“In the past we liked to fly. It takes a lot of discipline to make sure the aircraft is in the right configuration so that when we fly, we get certification,” says Dewar, adding, “We measure test points, not flights.
“We do more testing on the ground, so flight is a validation,” he says. “We planned an extensive flight-test program, but we may be able to reduce that.” The original plan is for 2,400 hr. of flight tests with five CS100s.
“We do not fly just to fly. There has to be earned value from flying, to get the check marks [against certification tasks],” says Hachey. “And from the perspective of earned value I am happy with our progress.”
Bombardier is in discussions with risk-sharing partners and suppliers as it reevaluates the CSeries, he says, to understand the maturity of their systems and components.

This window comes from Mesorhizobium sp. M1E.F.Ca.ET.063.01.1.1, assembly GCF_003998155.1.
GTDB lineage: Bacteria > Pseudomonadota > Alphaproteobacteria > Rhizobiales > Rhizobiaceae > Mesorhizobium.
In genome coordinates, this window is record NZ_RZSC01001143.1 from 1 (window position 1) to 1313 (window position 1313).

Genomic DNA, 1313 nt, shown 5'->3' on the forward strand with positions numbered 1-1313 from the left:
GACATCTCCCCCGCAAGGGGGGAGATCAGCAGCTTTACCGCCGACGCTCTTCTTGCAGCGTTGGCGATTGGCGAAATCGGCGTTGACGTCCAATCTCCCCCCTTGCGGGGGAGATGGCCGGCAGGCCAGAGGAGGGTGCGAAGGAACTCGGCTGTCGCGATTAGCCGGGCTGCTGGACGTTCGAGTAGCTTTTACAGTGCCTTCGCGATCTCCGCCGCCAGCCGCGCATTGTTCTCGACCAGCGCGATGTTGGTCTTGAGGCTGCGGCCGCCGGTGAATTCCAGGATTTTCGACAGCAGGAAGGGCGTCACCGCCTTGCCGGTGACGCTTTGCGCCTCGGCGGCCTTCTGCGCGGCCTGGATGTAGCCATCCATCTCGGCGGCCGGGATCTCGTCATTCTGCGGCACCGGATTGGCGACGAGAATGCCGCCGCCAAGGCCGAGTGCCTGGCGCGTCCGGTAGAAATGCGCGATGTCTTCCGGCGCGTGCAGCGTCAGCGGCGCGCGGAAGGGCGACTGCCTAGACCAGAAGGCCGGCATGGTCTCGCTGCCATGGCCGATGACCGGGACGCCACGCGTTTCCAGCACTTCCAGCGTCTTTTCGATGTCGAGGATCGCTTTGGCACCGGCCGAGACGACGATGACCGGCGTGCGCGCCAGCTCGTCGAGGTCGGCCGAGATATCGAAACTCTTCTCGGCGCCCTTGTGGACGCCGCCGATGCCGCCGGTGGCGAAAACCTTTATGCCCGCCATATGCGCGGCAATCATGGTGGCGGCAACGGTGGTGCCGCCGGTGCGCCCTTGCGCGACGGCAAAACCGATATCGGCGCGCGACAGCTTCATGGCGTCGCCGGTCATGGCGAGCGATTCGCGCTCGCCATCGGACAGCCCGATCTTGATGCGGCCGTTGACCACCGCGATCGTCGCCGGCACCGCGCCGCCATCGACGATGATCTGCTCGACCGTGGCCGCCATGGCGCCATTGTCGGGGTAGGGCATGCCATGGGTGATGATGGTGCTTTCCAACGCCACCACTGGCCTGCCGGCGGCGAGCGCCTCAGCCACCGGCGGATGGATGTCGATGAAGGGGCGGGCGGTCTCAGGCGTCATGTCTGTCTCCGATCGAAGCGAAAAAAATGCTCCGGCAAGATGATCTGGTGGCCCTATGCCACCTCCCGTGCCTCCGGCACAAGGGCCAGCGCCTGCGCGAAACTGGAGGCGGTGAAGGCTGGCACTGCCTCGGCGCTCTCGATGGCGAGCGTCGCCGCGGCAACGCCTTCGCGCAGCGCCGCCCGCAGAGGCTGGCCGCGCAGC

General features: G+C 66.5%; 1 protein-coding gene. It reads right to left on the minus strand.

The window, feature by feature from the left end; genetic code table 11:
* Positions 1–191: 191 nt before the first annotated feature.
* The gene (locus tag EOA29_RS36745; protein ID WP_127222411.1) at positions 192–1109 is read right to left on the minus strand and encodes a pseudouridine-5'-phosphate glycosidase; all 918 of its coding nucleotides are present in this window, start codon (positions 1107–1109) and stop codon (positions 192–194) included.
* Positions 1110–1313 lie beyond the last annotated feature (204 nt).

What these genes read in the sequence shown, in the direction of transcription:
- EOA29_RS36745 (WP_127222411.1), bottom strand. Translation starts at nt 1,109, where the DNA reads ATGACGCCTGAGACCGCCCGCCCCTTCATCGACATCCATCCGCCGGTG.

There will be an impact on program costs from any further delay in service entry, but Hachey says non-recurring cost for CSeries development is still $3.4 billion ($3.9 million including interest expense).
But some of the extra costs are being allocated to other accounting “buckets” within the program. “There has been a move between recurring expenses—what goes on the aircraft itself—versus non-recurring,” he says.
“So yes, there’s been movement among the buckets. But when I look the total business case [for the CSeries] and what we anticipate to sell in the marketplace over the life of the program, we’re still well within what we anticipated—the return on investment we’re looking for,” Hachey says.
“What’s important is that for us the business case still makes sense. We are very close to entry into service—we’re a year or so away in terms of the flight-testing program—and we still feel very comfortable with the business case,” he adds.